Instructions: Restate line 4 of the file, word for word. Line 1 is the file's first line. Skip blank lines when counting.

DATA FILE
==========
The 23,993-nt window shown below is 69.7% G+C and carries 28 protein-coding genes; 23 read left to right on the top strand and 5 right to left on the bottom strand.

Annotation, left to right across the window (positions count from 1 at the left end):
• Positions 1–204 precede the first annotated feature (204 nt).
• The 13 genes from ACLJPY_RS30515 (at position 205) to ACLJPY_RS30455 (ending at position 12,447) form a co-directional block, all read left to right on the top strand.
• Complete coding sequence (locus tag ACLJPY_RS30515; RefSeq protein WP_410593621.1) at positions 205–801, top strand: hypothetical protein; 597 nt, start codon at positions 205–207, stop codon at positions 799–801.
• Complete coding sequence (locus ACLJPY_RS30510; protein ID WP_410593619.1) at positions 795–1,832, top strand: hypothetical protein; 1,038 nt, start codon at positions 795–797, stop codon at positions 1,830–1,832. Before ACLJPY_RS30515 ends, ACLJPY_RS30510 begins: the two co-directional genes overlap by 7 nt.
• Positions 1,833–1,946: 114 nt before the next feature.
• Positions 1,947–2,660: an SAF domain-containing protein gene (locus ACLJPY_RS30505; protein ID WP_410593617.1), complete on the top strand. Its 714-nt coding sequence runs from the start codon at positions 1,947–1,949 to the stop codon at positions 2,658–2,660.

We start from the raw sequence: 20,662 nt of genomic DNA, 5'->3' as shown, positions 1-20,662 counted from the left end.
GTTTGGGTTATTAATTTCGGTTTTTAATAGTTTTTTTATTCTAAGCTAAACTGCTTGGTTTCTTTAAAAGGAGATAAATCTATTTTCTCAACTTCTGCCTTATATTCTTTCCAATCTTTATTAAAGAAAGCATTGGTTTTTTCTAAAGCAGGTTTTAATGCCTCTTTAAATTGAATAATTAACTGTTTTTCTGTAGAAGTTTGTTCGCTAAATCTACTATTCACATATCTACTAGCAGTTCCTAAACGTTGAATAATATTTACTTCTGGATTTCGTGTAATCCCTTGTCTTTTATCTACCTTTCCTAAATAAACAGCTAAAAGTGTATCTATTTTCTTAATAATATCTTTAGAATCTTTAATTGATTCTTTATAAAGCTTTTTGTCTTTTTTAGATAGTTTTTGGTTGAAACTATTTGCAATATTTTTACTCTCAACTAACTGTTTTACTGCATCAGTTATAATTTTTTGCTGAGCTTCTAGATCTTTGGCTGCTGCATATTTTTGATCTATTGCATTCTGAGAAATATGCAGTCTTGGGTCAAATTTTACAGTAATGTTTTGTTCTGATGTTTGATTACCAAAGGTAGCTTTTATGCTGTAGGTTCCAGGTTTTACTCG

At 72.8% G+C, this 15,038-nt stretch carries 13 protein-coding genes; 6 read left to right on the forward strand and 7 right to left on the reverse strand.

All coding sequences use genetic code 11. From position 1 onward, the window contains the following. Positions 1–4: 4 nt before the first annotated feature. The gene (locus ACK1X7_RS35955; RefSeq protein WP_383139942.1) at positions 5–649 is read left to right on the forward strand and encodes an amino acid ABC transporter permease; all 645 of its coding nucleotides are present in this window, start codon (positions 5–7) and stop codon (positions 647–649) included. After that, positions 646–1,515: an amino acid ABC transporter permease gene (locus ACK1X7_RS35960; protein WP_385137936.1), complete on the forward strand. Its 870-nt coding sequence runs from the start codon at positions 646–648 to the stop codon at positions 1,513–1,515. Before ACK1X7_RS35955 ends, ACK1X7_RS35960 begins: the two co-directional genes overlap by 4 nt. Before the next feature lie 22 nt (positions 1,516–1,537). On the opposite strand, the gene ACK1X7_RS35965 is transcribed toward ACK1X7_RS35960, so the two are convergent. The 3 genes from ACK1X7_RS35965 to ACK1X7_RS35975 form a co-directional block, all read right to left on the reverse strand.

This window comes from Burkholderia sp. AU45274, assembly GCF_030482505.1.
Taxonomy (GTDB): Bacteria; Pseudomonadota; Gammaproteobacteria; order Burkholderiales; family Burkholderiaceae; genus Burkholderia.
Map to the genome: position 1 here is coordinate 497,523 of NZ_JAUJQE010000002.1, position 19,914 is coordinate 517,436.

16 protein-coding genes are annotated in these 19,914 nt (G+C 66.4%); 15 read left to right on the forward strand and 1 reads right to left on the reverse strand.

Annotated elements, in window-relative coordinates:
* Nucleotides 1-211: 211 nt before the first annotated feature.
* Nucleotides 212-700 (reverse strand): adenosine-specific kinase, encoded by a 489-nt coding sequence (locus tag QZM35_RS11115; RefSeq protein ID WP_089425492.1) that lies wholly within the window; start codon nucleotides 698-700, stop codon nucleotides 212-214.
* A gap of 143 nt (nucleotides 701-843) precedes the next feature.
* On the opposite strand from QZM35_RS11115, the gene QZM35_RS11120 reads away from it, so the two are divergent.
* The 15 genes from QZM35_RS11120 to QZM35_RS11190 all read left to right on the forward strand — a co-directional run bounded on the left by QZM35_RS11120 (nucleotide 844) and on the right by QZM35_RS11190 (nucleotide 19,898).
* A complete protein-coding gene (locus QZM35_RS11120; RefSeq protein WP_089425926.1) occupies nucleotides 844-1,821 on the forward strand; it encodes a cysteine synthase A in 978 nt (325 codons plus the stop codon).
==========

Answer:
• The 13 genes from ACLJPY_RS30515 (at position 205) to ACLJPY_RS30455 (ending at position 12,447) form a co-directional block, all read left to right on the top strand.